bioadhesive excipient; it is theorised that its positively charged molecules interact with the negatively charged sialic acid residues present in mucus, thereby retaining drug compound at the mucosal surface for an extended period of time. 4. Controlled Particle Dispersion(CPD) [55] Controlled Particle Dispersion (CPD) is a technology platform that pharmaceutical companies can use to deliver most compounds regardless of characteristics or target conditions. Whether the applications are systemic or topical, solutions or suspensions, CPD meets the demands of today and tomorrows full nasal


delivery product line. CPD offers a vast improvement in efficacy and performance while presenting design flexibility for maximum compliance. Rather than build a single device, Kurve Technology developed CPD a comprehensive nasal drug delivery technology platform. Using new principals such as vortical flow, CPD effectively disrupts inherent nasal cavity airflows to deliver compounds to the entire nasal cavity, the olfactory region and the paranasal sinuses. CPD optimizes droplet size and trajectory to saturate the nasal cavity, lengthens compound residence time, and minimizes deposition to the lungs and stomach. This leads to more effective and efficient treatments than delivery via traditional nasal spray bottles that deliver compounds only as far as the anterior portion of the nasal cavity. CPDs adjustable variables include: Droplet size variability from 3 to 50 m Atomization rate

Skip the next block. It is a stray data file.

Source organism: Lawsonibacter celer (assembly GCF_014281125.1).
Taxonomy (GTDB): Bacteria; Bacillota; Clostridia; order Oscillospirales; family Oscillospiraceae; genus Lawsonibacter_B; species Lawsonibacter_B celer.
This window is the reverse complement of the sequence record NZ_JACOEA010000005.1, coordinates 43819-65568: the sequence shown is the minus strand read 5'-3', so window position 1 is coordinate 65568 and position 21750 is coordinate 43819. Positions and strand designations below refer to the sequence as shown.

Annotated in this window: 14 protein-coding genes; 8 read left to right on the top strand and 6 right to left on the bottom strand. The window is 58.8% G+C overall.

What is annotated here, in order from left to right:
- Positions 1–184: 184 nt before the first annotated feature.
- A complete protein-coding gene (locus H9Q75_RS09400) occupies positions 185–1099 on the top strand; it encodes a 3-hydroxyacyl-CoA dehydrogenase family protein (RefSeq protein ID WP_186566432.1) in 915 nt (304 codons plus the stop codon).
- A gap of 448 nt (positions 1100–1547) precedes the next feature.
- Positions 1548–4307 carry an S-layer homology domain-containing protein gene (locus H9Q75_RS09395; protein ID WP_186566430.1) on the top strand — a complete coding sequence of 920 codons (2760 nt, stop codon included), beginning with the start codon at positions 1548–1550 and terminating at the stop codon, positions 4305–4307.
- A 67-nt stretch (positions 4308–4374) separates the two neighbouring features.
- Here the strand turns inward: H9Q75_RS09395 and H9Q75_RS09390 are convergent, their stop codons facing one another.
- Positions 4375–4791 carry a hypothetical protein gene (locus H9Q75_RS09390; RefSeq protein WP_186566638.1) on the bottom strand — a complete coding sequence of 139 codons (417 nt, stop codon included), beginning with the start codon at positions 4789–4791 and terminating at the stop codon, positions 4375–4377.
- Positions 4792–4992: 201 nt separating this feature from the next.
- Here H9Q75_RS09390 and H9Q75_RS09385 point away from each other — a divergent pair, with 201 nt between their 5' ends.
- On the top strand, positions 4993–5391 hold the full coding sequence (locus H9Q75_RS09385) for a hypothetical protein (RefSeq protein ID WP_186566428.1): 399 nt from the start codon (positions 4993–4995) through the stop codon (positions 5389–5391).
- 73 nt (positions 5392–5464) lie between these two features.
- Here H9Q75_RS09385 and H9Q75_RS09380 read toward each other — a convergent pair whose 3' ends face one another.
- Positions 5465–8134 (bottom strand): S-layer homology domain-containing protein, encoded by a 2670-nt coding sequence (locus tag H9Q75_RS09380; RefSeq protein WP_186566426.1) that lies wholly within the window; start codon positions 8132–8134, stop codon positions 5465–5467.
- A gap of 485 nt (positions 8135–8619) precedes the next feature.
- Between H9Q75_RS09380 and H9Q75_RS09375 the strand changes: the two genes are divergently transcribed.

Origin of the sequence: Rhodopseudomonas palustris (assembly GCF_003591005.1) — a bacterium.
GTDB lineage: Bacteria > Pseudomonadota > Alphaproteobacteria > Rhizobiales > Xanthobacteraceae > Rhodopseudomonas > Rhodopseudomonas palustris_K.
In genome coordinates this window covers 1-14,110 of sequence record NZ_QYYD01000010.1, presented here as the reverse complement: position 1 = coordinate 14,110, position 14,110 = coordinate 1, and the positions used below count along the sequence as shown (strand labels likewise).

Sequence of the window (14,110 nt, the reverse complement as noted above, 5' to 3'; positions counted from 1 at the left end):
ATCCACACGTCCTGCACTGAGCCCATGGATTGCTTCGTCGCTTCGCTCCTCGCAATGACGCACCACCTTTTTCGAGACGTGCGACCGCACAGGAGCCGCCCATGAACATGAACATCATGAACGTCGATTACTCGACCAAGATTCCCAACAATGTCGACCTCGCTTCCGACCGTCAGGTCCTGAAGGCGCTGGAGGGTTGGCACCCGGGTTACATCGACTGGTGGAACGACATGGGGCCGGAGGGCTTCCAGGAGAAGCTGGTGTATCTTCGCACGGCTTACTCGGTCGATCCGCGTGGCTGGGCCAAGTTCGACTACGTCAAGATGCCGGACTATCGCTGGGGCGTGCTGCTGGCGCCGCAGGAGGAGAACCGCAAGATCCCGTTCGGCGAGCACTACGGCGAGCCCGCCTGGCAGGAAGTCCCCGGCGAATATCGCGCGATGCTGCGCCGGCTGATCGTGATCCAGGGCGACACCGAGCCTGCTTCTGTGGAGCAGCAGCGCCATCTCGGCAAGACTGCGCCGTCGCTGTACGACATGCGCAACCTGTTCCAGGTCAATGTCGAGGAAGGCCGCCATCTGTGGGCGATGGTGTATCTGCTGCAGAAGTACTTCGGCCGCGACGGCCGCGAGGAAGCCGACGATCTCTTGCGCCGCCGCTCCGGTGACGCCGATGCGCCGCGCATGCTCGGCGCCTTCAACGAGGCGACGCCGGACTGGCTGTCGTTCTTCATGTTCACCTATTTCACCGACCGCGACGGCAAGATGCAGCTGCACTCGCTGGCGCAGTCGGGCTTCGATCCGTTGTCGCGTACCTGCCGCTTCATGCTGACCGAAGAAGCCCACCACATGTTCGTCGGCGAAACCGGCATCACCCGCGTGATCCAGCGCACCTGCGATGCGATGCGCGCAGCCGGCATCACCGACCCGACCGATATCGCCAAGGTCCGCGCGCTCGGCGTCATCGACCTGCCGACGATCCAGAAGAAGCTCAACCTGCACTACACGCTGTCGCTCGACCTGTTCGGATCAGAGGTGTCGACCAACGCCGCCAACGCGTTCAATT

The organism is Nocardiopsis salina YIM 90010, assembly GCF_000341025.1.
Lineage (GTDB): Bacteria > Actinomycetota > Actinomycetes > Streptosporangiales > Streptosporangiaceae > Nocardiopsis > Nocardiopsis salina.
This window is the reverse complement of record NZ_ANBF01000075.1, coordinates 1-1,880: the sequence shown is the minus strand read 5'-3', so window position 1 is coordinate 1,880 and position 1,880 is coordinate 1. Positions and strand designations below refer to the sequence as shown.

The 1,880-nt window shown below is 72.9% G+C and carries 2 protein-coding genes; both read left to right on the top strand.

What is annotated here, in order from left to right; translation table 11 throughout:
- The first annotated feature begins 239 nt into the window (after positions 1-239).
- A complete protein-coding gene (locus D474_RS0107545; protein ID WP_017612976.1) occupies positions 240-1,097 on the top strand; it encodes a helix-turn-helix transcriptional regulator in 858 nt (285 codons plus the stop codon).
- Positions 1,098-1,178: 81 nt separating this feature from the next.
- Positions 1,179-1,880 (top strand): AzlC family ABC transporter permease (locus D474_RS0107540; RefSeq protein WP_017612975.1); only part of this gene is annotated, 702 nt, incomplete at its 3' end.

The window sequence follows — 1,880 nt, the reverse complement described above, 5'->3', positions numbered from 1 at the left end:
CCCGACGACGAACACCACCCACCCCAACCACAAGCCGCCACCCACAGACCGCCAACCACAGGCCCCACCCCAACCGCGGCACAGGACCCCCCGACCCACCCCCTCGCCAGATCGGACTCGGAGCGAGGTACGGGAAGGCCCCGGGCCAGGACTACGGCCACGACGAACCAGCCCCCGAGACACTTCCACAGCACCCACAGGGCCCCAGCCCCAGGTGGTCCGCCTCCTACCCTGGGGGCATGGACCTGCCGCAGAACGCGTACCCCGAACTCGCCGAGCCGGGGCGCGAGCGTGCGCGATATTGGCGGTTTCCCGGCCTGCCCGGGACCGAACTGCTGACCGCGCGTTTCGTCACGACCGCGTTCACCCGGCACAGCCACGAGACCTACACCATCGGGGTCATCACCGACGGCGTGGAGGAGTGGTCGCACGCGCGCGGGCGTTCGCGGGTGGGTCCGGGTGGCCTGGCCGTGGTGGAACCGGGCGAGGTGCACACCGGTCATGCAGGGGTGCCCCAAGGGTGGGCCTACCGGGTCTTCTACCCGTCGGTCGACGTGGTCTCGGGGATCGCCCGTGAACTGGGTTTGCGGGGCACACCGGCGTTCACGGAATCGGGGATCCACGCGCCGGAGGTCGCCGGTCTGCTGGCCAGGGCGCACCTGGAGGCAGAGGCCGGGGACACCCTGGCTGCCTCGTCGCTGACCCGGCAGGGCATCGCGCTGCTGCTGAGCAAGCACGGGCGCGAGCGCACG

Delivery of solutions, suspensions and dry powder Small and large molecules, Proteins and peptides Preservative-free, unit-dose ampoules Targeted deposition including to the paranasal sinuses and the olfactory region Variable medication volumes in the device and in the nasal cavity Wide viscosity range

MAD Nasal-Mucosal Atomizer: MAD Nasal-Mucosal Atomization Device delivers intranasal medication in a fine mist which enhances absorption and improves bioavailability for fast and effective drug delivery. By eliminating the need to establish an IV, delivery is rapid which is useful for treating various emergencies, ENT, anesthesia and pediatric conditions. [56]